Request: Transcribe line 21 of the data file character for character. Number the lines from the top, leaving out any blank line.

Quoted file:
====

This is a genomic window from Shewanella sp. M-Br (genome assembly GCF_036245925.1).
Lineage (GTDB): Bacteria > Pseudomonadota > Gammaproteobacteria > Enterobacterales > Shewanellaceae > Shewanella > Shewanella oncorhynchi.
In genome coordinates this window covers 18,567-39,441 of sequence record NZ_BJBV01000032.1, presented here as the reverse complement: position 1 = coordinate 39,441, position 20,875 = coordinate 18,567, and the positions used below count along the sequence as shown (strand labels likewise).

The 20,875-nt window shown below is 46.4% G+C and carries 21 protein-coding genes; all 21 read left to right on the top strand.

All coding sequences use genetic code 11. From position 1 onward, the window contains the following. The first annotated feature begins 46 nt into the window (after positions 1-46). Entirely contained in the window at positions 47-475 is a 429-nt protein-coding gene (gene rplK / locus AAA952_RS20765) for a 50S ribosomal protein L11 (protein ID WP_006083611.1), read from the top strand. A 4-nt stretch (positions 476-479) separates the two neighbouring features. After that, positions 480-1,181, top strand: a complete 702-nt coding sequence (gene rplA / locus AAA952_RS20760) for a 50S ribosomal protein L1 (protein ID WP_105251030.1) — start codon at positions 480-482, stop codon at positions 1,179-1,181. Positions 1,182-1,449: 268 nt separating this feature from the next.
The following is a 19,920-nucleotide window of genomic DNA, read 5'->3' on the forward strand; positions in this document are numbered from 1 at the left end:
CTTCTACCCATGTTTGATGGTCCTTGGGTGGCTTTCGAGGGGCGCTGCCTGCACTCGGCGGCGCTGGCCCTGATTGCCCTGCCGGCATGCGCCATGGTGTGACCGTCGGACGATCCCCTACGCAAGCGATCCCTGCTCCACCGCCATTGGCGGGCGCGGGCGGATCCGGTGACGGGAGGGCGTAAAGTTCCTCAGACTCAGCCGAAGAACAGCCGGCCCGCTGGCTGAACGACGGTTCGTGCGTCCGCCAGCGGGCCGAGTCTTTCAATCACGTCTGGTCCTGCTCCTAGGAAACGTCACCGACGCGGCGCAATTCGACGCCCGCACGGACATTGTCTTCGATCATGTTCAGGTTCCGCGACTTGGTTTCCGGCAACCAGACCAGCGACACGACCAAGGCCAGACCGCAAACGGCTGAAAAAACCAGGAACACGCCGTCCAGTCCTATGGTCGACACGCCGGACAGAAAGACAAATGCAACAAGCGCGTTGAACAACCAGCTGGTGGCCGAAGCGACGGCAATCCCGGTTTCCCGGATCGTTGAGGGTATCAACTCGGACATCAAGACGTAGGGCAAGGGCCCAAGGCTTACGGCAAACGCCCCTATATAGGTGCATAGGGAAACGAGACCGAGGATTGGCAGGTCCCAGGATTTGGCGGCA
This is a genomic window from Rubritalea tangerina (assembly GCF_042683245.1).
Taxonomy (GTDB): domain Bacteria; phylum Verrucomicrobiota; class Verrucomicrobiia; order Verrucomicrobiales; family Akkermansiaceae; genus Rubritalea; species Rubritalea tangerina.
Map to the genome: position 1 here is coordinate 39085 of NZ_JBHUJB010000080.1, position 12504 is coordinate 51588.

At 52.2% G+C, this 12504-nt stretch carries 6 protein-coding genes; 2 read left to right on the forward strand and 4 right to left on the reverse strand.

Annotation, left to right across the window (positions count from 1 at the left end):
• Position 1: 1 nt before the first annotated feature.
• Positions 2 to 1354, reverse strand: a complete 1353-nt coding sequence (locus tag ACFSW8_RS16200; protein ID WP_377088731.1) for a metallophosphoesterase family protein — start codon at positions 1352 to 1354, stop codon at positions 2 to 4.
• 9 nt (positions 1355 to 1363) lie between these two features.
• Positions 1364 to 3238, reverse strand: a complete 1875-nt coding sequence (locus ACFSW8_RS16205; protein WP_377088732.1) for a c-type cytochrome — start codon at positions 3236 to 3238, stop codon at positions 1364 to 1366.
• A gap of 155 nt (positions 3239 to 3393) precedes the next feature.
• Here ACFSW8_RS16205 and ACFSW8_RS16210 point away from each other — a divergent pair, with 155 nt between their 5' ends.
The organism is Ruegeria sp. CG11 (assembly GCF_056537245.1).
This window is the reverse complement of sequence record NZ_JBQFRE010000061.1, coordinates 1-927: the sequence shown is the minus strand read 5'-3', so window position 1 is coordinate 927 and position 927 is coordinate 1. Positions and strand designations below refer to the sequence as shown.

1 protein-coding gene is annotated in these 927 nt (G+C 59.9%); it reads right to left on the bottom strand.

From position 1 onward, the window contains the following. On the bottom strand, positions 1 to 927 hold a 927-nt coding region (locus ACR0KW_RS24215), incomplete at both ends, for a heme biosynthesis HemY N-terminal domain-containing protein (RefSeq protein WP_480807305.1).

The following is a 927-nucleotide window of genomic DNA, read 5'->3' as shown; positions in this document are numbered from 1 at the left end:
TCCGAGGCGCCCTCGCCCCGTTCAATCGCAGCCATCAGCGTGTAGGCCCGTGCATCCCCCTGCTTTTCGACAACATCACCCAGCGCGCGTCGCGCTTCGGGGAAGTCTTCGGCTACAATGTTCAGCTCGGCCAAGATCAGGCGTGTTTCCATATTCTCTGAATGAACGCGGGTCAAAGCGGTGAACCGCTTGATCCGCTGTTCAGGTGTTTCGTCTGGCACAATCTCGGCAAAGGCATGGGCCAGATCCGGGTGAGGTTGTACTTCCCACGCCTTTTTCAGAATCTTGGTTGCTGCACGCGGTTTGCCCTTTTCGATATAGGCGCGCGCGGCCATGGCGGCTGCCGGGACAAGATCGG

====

1 protein-coding gene is annotated in these 927 nt (G+C 59.9%); it reads right to left on the bottom strand.